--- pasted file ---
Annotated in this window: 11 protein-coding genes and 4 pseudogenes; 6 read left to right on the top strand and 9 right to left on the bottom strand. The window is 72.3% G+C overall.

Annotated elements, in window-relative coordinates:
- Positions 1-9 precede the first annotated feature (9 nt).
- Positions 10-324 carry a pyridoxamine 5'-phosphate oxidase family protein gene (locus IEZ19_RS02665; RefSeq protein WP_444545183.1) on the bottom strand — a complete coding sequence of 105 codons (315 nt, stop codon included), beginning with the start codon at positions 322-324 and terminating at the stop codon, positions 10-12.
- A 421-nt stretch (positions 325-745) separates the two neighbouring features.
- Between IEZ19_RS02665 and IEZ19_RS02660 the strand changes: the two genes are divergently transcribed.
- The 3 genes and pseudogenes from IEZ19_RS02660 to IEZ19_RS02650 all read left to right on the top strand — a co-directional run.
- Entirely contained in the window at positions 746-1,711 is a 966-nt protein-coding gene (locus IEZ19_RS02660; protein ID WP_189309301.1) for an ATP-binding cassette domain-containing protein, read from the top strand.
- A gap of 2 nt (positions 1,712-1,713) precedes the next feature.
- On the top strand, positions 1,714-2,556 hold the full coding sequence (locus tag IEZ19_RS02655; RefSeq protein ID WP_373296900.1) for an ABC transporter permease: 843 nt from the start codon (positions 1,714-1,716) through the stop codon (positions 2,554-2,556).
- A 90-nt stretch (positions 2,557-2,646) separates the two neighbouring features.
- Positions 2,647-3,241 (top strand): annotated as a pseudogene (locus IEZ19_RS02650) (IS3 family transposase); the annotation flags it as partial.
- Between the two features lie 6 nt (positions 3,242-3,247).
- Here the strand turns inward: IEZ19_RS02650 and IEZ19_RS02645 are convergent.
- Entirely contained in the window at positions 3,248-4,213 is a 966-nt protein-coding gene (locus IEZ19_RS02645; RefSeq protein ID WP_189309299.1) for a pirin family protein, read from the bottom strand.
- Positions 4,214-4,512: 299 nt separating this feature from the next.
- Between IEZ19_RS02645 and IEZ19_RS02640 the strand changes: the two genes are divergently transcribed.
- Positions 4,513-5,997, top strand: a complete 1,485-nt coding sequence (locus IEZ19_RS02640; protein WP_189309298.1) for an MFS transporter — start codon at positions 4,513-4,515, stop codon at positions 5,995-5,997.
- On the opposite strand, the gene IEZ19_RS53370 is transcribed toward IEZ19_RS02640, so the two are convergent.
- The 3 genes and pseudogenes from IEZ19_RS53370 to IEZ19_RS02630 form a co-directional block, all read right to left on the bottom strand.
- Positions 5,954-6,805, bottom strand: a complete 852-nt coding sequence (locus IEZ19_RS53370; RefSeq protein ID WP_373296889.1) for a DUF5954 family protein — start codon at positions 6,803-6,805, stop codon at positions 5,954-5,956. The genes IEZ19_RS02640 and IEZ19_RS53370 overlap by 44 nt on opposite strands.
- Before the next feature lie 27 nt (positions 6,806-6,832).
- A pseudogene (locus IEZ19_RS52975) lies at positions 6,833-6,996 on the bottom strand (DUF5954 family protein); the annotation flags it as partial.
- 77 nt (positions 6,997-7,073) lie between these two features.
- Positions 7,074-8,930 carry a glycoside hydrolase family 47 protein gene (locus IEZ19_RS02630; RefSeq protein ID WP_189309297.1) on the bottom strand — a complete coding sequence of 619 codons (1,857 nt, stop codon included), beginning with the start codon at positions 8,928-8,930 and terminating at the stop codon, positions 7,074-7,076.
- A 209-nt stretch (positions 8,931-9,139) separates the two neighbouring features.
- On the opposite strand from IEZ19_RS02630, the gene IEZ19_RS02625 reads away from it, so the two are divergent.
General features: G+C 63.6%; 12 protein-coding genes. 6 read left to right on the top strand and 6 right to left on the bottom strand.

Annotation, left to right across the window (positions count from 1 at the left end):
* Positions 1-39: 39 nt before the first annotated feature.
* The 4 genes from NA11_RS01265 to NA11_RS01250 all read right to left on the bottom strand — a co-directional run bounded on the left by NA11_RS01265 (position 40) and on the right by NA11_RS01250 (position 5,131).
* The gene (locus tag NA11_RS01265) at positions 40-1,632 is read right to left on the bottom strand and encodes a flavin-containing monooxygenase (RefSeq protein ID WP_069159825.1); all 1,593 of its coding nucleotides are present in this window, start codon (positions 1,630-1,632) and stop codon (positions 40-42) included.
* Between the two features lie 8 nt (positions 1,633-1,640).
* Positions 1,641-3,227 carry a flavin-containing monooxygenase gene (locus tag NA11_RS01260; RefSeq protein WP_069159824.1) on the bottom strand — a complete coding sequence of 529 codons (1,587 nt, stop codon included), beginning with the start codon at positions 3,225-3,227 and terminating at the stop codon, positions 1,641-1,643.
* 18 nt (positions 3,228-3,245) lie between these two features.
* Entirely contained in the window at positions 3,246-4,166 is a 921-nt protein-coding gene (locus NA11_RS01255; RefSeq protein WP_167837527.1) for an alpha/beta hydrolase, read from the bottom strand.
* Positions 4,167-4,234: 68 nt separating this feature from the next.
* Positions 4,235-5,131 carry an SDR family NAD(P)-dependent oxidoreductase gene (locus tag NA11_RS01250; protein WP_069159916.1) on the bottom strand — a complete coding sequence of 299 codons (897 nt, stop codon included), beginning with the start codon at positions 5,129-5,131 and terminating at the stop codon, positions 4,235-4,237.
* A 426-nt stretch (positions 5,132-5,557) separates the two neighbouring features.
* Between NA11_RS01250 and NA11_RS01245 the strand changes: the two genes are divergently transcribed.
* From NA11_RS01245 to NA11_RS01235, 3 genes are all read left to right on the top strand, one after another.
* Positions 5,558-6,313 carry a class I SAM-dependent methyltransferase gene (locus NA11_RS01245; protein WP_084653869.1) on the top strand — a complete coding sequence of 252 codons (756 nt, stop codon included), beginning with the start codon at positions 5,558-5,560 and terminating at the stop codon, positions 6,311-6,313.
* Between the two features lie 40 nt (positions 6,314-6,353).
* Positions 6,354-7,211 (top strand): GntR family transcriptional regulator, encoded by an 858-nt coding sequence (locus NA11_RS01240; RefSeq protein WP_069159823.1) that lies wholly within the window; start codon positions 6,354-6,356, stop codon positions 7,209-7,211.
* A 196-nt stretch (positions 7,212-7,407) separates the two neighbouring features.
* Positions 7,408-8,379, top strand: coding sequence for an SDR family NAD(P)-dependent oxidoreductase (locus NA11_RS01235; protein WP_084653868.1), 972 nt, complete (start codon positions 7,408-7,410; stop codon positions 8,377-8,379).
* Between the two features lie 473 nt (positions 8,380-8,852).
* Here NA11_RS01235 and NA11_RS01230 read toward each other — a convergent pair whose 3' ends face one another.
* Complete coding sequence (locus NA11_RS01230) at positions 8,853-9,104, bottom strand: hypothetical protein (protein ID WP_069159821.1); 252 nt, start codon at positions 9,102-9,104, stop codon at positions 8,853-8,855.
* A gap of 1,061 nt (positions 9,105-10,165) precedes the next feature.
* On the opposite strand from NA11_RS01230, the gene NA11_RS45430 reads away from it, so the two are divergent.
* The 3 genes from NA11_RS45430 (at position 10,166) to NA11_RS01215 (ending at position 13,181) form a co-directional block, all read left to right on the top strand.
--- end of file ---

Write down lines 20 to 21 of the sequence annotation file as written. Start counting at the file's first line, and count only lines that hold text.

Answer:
- The 3 genes and pseudogenes from IEZ19_RS53370 to IEZ19_RS02630 form a co-directional block, all read right to left on the bottom strand.
- Positions 5,954-6,805, bottom strand: a complete 852-nt coding sequence (locus IEZ19_RS53370; RefSeq protein ID WP_373296889.1) for a DUF5954 family protein — start codon at positions 6,803-6,805, stop codon at positions 5,954-5,956. The genes IEZ19_RS02640 and IEZ19_RS53370 overlap by 44 nt on opposite strands.